By dark, this white datura bloom will have wilted away. By tomorrow morning, it will have fallen off the stalk, and the spiny seed pod will start to form. I LOVE growing these exquisite flowers, and I hope the other species I have in the ground will bloom before frost. (I got them started and into the ground a bit late.) Hopefully, I'll have some of the double purple flowers I grew last year, as well as some new varieties I've never seen in bloom.

Would anyone like seeds if I have extras?

(A great source for datura and brugmansia seeds: aka, Jim Johnson, Seedman / 3421 Bream Street / Gautier, MS 39553)

Sunday, August 05, 2007


After realizing she declared her candidacy for president about and year and a half before she really needed to, Ms. Potato Head along with her running mate, Ms. Gnome, held a news conference today to say "Hi, we're back!" and introduce their respective significant others to the public.

When someone asked her where she and Ms. Gnome had been since their premature announcement, Ms. PH replied,"We made a group decision to go to a tropical island, hang out all day on the beach, talk about a few details, and basically, stay on vacation until it was time to get serious about the upcoming election. Recently, when Mr. Gnome mentioned his water was heating up considerably in the tropical sun, we all agreed it was a good time to return to the area. The four of us are quite adept at consensus."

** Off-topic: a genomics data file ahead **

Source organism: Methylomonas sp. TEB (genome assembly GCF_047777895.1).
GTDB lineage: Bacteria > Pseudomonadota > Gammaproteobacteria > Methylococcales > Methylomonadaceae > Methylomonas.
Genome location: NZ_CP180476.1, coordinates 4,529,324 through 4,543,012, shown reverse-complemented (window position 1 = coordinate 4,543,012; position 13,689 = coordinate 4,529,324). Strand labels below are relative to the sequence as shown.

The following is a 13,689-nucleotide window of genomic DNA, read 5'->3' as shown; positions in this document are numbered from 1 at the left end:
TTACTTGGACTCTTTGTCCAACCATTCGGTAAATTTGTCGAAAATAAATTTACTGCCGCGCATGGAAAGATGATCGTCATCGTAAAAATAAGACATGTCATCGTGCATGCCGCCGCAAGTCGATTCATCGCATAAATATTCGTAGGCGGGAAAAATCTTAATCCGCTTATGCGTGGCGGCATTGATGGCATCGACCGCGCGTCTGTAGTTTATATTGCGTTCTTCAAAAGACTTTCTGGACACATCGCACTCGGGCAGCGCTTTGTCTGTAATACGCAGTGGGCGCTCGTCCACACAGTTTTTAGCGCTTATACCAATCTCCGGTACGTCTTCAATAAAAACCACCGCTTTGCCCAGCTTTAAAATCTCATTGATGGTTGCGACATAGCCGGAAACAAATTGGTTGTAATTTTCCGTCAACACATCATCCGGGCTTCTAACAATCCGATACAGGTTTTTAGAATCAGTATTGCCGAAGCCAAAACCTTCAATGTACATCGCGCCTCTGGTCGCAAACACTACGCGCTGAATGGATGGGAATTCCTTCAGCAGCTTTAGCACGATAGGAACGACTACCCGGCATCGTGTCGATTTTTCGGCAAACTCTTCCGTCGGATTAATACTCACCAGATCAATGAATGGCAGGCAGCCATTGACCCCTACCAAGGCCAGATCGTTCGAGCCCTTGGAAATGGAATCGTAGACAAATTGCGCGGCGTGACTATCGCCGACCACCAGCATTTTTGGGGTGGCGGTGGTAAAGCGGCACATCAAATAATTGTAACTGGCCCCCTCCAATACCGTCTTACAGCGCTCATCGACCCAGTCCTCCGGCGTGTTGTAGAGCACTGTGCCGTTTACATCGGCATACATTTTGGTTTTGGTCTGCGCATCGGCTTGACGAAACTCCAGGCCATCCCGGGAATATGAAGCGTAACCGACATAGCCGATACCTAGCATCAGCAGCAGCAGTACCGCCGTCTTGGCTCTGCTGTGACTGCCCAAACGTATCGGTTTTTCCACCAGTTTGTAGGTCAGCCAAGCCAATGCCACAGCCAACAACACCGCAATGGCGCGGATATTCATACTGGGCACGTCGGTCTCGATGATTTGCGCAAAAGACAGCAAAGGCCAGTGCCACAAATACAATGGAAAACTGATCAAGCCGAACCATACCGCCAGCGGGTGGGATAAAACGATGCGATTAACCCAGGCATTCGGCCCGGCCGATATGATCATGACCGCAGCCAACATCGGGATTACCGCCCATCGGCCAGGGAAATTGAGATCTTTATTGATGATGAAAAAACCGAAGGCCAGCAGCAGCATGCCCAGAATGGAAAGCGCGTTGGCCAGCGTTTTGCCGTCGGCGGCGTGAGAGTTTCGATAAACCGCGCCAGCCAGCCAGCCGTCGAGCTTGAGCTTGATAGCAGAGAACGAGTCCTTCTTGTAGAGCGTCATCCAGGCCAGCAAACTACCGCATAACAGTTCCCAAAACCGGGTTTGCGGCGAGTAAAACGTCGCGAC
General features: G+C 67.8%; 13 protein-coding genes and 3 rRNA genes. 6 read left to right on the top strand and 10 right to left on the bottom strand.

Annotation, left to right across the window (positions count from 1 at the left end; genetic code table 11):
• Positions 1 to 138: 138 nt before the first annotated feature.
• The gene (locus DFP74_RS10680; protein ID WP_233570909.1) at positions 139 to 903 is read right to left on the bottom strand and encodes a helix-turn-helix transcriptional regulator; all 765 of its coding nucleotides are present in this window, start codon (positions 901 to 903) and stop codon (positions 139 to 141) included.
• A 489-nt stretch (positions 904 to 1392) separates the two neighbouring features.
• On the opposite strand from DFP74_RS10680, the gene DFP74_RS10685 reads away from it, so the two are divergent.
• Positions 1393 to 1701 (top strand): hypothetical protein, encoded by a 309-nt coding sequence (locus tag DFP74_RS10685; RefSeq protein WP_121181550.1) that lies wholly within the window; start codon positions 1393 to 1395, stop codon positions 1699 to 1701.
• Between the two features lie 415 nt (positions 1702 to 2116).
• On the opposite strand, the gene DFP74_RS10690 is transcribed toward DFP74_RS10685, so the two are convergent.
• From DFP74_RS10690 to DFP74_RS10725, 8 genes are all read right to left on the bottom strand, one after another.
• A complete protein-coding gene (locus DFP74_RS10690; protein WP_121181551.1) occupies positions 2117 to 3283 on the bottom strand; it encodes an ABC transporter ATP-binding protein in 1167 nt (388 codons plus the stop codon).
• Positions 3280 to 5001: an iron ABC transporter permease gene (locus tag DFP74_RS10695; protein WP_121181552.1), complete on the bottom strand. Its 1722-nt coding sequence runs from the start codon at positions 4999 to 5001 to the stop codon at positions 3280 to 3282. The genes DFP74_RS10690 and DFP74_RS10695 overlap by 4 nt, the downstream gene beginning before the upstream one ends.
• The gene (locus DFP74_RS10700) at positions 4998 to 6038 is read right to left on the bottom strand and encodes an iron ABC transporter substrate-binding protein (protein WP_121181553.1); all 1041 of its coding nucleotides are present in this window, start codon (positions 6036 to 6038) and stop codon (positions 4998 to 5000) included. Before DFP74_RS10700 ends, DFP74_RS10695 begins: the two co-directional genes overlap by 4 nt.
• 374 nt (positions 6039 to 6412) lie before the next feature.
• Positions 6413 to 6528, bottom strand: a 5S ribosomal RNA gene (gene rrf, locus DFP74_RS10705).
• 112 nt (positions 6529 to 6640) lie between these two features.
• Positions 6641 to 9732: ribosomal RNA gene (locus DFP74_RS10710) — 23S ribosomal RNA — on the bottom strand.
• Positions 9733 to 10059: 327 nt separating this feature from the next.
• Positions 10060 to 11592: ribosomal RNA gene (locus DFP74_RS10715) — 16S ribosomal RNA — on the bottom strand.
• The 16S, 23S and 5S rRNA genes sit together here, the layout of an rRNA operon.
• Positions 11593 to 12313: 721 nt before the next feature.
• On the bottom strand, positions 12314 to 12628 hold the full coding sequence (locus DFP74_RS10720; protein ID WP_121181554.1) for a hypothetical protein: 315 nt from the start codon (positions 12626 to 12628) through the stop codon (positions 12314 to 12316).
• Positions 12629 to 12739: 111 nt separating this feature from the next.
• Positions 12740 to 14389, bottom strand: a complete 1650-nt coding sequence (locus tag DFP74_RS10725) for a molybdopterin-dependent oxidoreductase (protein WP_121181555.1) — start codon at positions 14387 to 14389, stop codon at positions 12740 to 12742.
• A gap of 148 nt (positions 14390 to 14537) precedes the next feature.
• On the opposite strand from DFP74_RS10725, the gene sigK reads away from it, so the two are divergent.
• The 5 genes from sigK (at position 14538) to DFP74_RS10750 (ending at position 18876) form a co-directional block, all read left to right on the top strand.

Mr. Potato Head, known by many as "Spud," stood proudly by his wife while Mr. Gnome, affectionately referred to as "Wrinkles" by Ms. Gnome, offered a friendly smile from his portable bath tub from which he never emerges. All four appeared very relaxed and happy, the result, no doubt, of 15 months of vacation.

In unexpected news, Ms. PH and Ms. Gnome., took advantage of the occasion to introduce their good friend and confidante, Mr. Gonk, who will assume the responsibility as their personal organizer for the duration of the election season.

Mr. Gonk, a self-confessed worrier, nervous sort, and coffee addict, brings a rather frenzied balance to the happy-go-lucky Ms. PH and unfailingly mellow Ms. Gnome. Reputed to lovingly but constantly badger his girlfriends into action, he also knows when it's time "to throw in the towel" when dealing with the unconventional political duo.

"We don't know what we'd do without him," the two women chimed in simultaneously.

Their respective spouses agreed. "Spud and I think the world of Gonk, and we're glad he's around to take care of details. I understand he just traded his latest Blackberry for an IPhone so he can keep the girls on task," Wrinkles added from his tub.

"Gonk's a really good guy and an efficient manager. Despite his frazzled look, he can mellow out when he hangs out with Wrinkles and me," Spud said while adjusting his fire-engine red construction hat.

After the PH's and Gnomes left the conference, Mr. Gonk told members of the press in attendance that he would keep them apprised of his candidates' schedule once they decided what they wanted to do next.